on their onions, when Nigel’s hair burst into flames.
“Whaaaaaarrrrrrrrrr” said Nigel, in a surprised
and pained manner, which was not a planned thing, more an
instant reaction to the searing pain that ripped across
his scalp. In a flash, Dotty ran over to the helicopter
and turned on the rotor blades, hoping that the fire would
be blown out, but of course this just fanned the flames
“Whaaaaaarrrrr and yet twice and thrice Whaaaaaaar!!!”
Just then, Ergo, who had been making his way peacefully
through the field, having noticed the Farnsbarneses enjoying
their picnic, leapt onto the blanket, grabbed the pigeons’
milk with one of his slimy knobbly bits that slugs have
instead of hands, and emptied the entire basket of it (2.4
woodland litres) over the roaring flames on Nigel’s
head, which by now were several woodland feet high, and
not very funny at all for poor old Nige.
The fire went out instantly, but the top of Nigel’s
head continued to smoulder and smoke, giving off a column
of black fumes, the smell of which reminded Ergo of barbecued
“Oh, thank you, thank you!” yelled Dotty, rushing
over to Nigel, who was rolling around on the ground, holding
his head. He was still in considerably more than a medium
amount of pain.
“What happened?” asked Nigel.
“Your hair just..er, caught fire, darling husband-of-my-dreams”
“”I know, but why?”
“Why does the river flow to the sea? Why does the
wind whisper in the night? What is Life? How many inches
in a nautical mile?” said Dotty, a trifle flippantly.
The only thing she cared about was that he was safe. Her
Nigel, safe and sound, if a trifle smoky around the scalp.
“No, I insist on knowing” raged Nigel Farnsbarnes,
still rolling about in pain.
He suddenly remembered Ergo.
“Oh, - er, thanks for, - er, extinguishing me with
the pigeon’s milk, mate” he said, a little inadequately.
“It was the least I could do” said Ergo.
“Why didn’t you do more then?” asked Mr
Farnsbarnes, jokingly as he winced with pain, and held his
head with both hands.
“Well, it was the least and the most I could do,”
explained Ergo, not seeing the joke. “In that sense,
it was the only thing to do”.
“Do you mean to say that the only available thing
to do when you see a man with his hair on fire is to throw
a basket of pigeons’ milk on it? I think not!”
reasoned Mr Farnsbarnes, who always liked a stimulating
argument, “What if there wasn’t any pigeons’
milk, but there was a fire extinguisher?”
“Come on, Mr Farnsbarnes” interrupted Dotty,”
this is a silly argument”.
“Let me introduce myself” said Mr Farnsbarnes,
to Ergo. “I’m Nigel Farnsbarnes, - inventor,
man of letters, oh, and quite a good gardener, and this
is my wife, Dotty, who is, well, wife of me, the inventor
and so on. Pleased to meet you. And you are..?”
He left that sort of inquisitive pause that people leave
when they are inviting you to finish the sentence. Ergo
wondered why he didn’t just say “What is your
name?” but he didn’t.
“Ergo. A slug of medium size, from Don’t Be
So Ridiculous Valley” offered Ergo.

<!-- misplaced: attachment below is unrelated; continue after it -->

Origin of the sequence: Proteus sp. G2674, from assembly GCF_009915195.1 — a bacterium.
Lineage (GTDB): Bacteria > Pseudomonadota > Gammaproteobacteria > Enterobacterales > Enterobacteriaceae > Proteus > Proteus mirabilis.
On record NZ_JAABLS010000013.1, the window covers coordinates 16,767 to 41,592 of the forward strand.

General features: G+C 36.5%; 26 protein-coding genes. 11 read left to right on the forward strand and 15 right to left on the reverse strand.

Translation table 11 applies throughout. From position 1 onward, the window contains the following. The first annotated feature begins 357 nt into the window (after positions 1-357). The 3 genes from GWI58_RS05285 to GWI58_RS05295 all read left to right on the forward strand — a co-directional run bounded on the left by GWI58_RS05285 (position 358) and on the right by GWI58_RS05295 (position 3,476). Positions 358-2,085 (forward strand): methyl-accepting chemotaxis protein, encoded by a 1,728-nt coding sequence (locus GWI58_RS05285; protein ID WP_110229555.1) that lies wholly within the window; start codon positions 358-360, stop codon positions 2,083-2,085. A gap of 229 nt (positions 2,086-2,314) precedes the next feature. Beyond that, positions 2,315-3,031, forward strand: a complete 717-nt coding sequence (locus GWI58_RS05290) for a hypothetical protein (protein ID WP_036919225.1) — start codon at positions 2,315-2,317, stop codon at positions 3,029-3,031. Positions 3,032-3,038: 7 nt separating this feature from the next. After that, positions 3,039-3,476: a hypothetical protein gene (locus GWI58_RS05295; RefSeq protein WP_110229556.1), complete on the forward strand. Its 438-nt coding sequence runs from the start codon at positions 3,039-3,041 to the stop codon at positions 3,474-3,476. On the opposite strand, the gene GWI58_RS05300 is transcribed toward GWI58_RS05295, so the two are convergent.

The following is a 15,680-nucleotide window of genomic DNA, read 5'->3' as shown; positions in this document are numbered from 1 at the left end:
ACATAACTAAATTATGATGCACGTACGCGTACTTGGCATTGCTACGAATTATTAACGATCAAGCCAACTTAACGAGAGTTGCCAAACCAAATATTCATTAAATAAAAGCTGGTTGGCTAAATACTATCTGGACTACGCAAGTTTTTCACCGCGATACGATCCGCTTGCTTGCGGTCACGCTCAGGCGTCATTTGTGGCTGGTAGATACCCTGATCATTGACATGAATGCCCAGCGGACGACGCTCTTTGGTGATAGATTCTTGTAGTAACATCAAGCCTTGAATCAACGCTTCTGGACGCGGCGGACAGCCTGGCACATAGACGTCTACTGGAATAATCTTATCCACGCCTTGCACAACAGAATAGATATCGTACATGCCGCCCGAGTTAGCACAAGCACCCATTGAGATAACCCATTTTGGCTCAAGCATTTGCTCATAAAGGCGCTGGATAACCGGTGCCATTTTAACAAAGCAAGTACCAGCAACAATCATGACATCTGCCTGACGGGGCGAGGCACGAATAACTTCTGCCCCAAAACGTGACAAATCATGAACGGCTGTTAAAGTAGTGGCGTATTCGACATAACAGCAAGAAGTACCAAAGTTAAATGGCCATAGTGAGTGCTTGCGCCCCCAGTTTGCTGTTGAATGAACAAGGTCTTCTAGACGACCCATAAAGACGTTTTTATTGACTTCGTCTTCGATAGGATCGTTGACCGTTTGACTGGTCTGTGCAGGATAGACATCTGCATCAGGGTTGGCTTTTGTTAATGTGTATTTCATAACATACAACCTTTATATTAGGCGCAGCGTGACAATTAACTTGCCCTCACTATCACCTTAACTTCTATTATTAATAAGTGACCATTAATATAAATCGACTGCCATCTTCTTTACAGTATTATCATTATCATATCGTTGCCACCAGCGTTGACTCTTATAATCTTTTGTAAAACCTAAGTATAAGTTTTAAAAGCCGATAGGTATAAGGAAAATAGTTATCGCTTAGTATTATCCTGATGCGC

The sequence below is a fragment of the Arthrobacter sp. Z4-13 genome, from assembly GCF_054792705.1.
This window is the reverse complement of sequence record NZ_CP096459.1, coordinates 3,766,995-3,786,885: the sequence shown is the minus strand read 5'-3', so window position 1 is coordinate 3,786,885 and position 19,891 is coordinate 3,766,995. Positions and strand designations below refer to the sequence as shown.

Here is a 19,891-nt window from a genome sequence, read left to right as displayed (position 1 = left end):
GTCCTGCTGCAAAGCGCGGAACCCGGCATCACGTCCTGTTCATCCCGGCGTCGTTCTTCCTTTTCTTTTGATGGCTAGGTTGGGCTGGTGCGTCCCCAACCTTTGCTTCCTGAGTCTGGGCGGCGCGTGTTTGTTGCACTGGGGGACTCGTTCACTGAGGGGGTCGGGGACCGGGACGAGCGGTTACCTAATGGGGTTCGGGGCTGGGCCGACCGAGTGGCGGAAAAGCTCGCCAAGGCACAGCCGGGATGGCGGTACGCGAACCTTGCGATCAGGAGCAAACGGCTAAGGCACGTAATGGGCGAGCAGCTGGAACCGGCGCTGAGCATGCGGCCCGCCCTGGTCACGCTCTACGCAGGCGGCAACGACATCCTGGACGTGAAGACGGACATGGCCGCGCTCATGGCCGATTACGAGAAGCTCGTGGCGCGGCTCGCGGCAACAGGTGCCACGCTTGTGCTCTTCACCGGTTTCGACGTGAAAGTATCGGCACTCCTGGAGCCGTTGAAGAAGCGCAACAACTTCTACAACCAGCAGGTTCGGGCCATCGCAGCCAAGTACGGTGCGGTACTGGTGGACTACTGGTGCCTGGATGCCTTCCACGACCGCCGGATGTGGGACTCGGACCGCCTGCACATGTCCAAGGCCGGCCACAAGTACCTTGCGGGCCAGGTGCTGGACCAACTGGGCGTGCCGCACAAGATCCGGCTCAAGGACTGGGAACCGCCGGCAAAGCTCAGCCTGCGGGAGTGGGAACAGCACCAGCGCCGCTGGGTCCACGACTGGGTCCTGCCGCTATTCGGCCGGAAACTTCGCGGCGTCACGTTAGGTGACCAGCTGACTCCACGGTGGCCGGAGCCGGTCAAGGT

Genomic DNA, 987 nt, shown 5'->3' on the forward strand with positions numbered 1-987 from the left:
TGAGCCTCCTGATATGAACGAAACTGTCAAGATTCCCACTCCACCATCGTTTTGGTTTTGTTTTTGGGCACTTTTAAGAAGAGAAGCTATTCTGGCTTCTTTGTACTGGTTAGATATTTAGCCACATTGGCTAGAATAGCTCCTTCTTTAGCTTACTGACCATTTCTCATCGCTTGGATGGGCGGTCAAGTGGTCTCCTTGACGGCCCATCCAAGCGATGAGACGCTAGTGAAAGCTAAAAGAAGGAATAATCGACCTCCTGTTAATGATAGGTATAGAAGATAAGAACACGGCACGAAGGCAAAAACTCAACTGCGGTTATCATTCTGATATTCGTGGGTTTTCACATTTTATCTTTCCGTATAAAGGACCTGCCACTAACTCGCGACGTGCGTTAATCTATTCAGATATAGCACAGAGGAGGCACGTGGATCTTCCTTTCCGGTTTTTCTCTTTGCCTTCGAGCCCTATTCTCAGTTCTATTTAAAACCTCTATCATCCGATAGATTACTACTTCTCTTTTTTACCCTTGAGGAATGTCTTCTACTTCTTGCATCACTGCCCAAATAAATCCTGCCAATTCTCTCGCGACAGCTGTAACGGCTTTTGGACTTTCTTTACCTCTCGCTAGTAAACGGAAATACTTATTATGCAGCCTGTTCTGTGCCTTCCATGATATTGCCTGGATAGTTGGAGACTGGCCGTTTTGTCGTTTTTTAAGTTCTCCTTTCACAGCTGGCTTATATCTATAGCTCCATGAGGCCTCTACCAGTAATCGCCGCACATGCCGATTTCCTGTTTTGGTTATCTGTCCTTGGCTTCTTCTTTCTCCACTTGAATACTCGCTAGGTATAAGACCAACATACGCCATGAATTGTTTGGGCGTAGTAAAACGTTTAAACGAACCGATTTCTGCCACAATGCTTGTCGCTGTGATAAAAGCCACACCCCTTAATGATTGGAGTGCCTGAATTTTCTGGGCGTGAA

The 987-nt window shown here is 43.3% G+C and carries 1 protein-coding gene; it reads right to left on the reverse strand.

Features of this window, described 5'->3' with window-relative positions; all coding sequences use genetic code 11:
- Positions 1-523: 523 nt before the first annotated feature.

“Well, slug or not, you certainly saved my hair from
not being extinguished!” said Nigel, sounding like
an idiot, but not knowing what else to say.
“That’s not wrong, and no mistake” said
“Glad to have been of service” said Ergo.
“Why do you think my hair burst into flames?”
asked Mr Farnsbarnes.
“I don’t know. We don’t get much spontaneous
combustion of the scalp around here” said Ergo.
“I know, I live here, too. Well, not here, exactly,
just over that big hill and round through the big woods...”
Nigel’s voice trailed off as he realised that Ergo
probably wouldn’t be interested in exactly where he
danger of me coming for a ride in your flying machine?”
“It’s the least we can do!” said Nigel.
“Why don’t you do more then?!” quipped
Ergo, who had got the joke after all.
three friends took off in the helicopter and rose up over
I Thought I Told You Not To Be So Ridiculous Valley.
the journey continued, the Farnsbarneses discovered that
Ergo was actually the slug equivalent of a great bloke.
Ergo began to tell them funny stories of life in Don't Be
So Ridiculous Valley, - and all about his mates in the orchard,
eating their fish and chips every Friday night.
“He’s a really nice chap, this slug”,
said Mr Farnsbarnes, as he began to blow softly on a mouth
organ which had been lying on the floor, having fallen out
of Dotty’s handbag. “Pass me an onion, Dot!”
reached over from the helicopter controls and passed him
another large, white onion, and Mr Farnsbarnes began to
munch hungrily on it, between little, tuneful blows and
sucks on the mouth organ.
”Where are we going?” said Ergo.
“Oh, I’m sorry,” said Dotty. We’re
only going back to our house. It’s quite boring, really”
“Not at all”, replied Ergo, “I’m
sure it’s very interesting. Could I come with you?
You see I’m looking for adventure and this is the
most exciting thing I’ve ever done”.
Farnsbarneses told Ergo he would be most welcome to return
home with them, and so he sat up in the co-pilot’s
seat and watched the trees flashing past beneath them as
they flew. Soon, they arrived at the Farnsbarnes tree residence,
where they landed. Ergo was introduced to the Large Disused
Owl, who had been woken up by the noise of the rotor blades
and was a little bit grumpy.